So much for the moral majority …

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This just in, from the Dept. of My, How Times Have Changed. The late Jerry Falwell built his career by building the Moral Majority, which he more or less disbanded in 1989, saying it had accomplished its goals. Even without the actual organization, Falwell and others always claimed that there was a Nixonesque silent majority […]

  • Asinus Gravis

    Mohler’s essay is interesting, if muddled.

    If his account of Prothero is correct, the Prothero has a very misleading sense of “Christian nation.” It is analogous to doing a questionaire in which one has to choose between describing oneself as (a) happily married, or (b) miserably single–no other alternative answers allowed; then he pronounces that the majority are happily married.

    Mohler operates under the illusion that “the faith” was “once delivered to the saints.” [Jude 3] The problem is that there was not one “faith” spread by followers of Jesus, but a multiplicity of them. A careful attention to the letters of Paul and James would make that quite evident.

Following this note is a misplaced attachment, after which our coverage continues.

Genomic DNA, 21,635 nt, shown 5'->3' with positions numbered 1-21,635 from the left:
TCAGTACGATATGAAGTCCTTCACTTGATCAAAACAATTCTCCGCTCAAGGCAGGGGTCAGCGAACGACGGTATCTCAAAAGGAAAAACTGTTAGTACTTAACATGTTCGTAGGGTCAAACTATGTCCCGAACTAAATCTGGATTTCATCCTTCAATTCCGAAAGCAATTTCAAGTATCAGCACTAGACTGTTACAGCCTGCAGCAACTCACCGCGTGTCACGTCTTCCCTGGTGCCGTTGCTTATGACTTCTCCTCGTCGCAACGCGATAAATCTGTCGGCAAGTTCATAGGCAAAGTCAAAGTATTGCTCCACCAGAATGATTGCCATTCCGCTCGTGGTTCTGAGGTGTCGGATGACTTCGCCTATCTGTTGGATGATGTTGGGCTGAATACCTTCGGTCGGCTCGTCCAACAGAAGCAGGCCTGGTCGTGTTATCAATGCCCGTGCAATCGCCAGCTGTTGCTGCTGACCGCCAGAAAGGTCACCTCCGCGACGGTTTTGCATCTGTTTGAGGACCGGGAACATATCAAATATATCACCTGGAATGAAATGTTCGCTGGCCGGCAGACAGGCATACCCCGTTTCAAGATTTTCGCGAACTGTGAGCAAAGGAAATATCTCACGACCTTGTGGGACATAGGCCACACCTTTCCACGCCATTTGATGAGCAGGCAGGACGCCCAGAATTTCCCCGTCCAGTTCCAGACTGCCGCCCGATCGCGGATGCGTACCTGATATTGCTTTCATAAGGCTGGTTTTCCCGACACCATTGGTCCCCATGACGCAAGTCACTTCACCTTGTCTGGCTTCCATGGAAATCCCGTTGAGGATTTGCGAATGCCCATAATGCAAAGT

Mohler compounds the issue by describing his commitment to a false gospel. He ignores the “good news to the poor” that Jesus announced in favor of a message of “salvation” for guilt ridden sinners waiting to be manipulated.

    These may be somehow related to the odd symbolism in the margin of his piece. What are we to make of the crucified book image. Is that a kind of Freudian slip, letting the cat out of the bag on Mohler’s insistence on treating the Bible as inerrant? That is clearly one way to crucify our scriptures!